Do you really need 8 hours of sleep?
The answer is yes, you do need 8 hours of sleep per night. However, recently we ran a survey to find out how much sleep you get and the results showed that the majority of you get less than 6 hours sleep! Today I'm going to focus on key points about why you need 8 hours of sleep, including:
- Where did these sleep recommendations come from?
- The health benefits of 8 hours sleep
- Do you really need 8 hours of sleep?
- How to improve your sleep.
Where did these sleep recommendations come from?
So, where did this recommended sleep time come from? The answer seems to lie in an experiment conducted by Thomas Wehr during the 1980s and 1990s. This experiment involved plunging the participants into darkness for 14 hours every day for a month. As you would expect, it took a while for their sleep patterns to regulate but, by the last week, the subjects had settled into a routine whereby they slept 4 hours before awakening for 1 or 2 hours and then going back to sleep for another 4 hours.1
This pattern then seemed to have merged with the idea of getting 8 hours of sleep each night, with any period of wakefulness during the night being perceived as an unfortunate sign of insomnia or sleep deprivation.
The health benefits of 8 hours sleep
I'm sure that many of you will have experienced fatigue, lack of concentration and moodiness after a poor night's sleep. However, there can be much more serious health implications of lack of sleep.
Firstly, efficient sleep can help to maintain a healthy immune system. During sleep your body produces and releases cytokines (proteins that regulate the body's immune response). If you are regularly losing out on sleep your body will produce fewer cytokines, putting you at risk of developing a cold or flu.
Secondly, as I have mentioned in many previous blogs, efficient REM sleep has been associated with improving your memory and concentration. If you do not get enough sleep you may find yourself feeling sluggish the next day and find it hard to concentrate.
Thirdly, there is a direct link between stress and sleep. When the body is under stress, the autonomic nervous system releases both adrenaline and noradrenaline. This can cause you to toss and turn at night before eventually falling asleep. On the other hand, a good night's sleep may help to control your body's stress response system.2
Finally, having a good night's sleep can have a positive impact on your mental health. Serotonin is produced during REM sleep and it should be produced daily. It is often referred to as our feel-good hormone, and research has found that there is a direct link between low serotonin levels, poor sleep and low mood.3
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The above evidence suggests that 8 hours of sleep is beneficial to your physical health as well as your mental health. Although sleeping time is individual, it is recommended that you get at least 8 hours of sleep per night. Below, I have included a handy table of The National Sleep Foundation's recommendations for sleep time.4
|New-borns (0-3 months)
||14-17 hours per day
|Infants (4-11 months)
||12-15 hours per day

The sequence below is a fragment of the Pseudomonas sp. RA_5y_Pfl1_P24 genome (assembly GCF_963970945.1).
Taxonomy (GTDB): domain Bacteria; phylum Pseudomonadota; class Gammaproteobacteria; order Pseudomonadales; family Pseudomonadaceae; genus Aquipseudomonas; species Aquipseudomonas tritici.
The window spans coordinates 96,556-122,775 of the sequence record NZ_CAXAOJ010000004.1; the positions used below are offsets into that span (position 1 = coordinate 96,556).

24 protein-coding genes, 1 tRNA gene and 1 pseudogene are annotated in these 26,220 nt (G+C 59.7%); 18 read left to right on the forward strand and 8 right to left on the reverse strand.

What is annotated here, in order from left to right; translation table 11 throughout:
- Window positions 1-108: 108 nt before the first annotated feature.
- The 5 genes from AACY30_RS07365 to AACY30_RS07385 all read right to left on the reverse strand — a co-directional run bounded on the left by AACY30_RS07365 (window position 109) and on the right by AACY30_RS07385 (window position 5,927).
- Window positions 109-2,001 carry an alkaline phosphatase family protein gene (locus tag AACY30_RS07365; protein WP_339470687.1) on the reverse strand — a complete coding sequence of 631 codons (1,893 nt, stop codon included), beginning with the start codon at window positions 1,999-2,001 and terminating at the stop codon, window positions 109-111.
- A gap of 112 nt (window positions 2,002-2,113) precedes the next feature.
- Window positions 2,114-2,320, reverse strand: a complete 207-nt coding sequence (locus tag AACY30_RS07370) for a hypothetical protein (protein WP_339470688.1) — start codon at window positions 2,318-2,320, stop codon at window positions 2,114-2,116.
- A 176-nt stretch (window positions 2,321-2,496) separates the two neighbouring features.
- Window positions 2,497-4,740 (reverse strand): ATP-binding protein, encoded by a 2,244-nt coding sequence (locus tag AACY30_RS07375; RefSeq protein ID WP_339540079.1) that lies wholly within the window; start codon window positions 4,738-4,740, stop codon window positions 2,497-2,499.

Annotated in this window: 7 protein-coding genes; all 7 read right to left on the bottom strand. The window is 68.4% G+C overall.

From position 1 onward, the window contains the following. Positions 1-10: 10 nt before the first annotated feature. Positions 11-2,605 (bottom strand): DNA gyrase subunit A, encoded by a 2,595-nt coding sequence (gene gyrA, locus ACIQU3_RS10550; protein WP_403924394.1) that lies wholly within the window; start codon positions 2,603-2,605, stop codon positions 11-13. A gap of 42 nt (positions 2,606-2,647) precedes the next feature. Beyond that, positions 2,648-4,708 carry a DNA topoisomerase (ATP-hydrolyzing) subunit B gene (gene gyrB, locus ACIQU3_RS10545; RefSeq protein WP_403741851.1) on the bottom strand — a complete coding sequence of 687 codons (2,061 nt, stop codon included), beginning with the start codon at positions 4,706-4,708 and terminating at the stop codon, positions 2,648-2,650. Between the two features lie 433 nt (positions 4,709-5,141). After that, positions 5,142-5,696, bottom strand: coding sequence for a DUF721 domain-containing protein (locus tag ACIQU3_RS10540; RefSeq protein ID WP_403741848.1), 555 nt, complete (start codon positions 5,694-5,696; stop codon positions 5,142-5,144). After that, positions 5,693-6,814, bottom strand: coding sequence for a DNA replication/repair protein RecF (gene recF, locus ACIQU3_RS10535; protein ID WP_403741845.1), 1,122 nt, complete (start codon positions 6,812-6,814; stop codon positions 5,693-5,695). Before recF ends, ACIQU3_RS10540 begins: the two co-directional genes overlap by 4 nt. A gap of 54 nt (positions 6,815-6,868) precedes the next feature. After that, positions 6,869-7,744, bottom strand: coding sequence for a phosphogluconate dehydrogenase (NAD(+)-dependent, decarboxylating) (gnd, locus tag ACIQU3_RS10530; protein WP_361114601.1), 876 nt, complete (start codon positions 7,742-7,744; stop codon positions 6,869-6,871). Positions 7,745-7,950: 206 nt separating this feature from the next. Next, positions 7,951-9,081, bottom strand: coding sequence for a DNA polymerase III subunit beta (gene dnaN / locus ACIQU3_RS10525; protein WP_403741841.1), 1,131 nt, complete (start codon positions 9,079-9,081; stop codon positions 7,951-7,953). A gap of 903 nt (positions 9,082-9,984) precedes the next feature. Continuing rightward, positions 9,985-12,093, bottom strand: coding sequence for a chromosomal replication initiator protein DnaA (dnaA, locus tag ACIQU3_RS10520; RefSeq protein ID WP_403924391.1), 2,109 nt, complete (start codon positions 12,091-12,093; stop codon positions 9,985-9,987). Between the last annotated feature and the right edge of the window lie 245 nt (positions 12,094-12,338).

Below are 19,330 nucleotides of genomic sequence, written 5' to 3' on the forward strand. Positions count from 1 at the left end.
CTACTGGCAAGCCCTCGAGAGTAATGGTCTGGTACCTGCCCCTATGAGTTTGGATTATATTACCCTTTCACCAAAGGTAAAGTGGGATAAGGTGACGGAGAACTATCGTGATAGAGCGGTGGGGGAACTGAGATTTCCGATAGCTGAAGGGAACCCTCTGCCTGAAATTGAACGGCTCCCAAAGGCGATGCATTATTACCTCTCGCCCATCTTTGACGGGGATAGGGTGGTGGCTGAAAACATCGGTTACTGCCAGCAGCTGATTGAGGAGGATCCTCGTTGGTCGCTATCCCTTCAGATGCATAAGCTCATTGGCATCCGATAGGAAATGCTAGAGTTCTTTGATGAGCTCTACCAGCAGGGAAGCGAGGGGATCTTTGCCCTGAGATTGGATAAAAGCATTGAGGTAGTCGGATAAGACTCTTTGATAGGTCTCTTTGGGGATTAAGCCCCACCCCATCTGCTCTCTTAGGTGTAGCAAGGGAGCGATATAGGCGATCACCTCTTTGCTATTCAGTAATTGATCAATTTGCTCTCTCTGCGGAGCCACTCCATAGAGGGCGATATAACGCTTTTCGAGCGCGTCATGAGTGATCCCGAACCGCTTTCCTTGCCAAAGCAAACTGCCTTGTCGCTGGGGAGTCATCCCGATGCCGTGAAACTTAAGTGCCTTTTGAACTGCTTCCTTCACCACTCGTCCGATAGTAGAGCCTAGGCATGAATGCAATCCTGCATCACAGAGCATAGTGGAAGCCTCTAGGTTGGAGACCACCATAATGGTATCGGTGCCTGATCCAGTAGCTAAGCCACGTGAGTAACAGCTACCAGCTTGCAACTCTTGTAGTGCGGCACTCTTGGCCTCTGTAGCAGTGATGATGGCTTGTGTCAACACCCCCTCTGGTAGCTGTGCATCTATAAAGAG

|Toddlers (1-2 years)
|Preschool children (3-5)
|School age children (6-13)
|Older adults (65+)
How to improve your sleep
Below, I have listed some good sleep hygiene practises that may help you to get a better night's sleep:
- Limit day- time naps to 30 minutes – Napping does not make up for a poor night's sleep! However, according to the National Sleep Foundation, napping for 20-30 minutes can help to improve your mood.5
- Avoid caffeine and alcohol before bed time – These have a negative impact on sleep. Have a look at my blog "5 simple ways to prevent sleep deprivation" for more information.
- Limit your screen time before going to sleep - The blue light from screens (mobiles, tablets, computers and televisions) decreases melatonin production. Try to reduce your screen time before going to bed to ensure that you produce enough melatonin to help you fall asleep. Have a look at our Nutritionist Emma's blog "Which hormones make you feel tired" for more information.
- Develop a relaxing bedtime routine – Try going for a warm bath. Recent research has suggested that bathing one to two hours before bed in water at 40 to 43°C helps you to fall asleep around 10 minutes faster than you normally would.6 Or try reading a book before going to bed. Reading is a calming activity and research has found that reading before bed can help to reduce stress.7
- As I mentioned above, there is a direct link between stress and sleep, and reduced stress may help you to sleep better.
- Participate in day-time exercise - During exercise, your brain produces more endorphins. These feel- good neurotransmitters reduce pain and boost pleasure, resulting in a feeling of well-being. Endorphins have been directly linked to reducing stress and anxiety.
- For more good practises of sleep hygiene, have a look at my article "Sleep hygiene tips".
- 90% of people recommend Dormeasan for a good night's sleep.
So, what can you take away from this blog?
It is recommended that you get at least 8 hours of sleep per night since this has a positive impact on both your physical and mental health. If you are struggling to get enough sleep try to practise good sleep hygiene or, if you are worried about not getting enough sleep, speak to your doctor.
Originally written on 31st January 2018, updated on 31st December 2019.
What you said
We recently ran a poll to find out what helps you get to sleep at night. We've crunched the numbers and here are the results.
Results: What helps you get to sleep at night?
48.7% of you said that reading a book helps you to get to sleep at night. This is great to see! Reading is a calming activity that has been linked to reducing stress.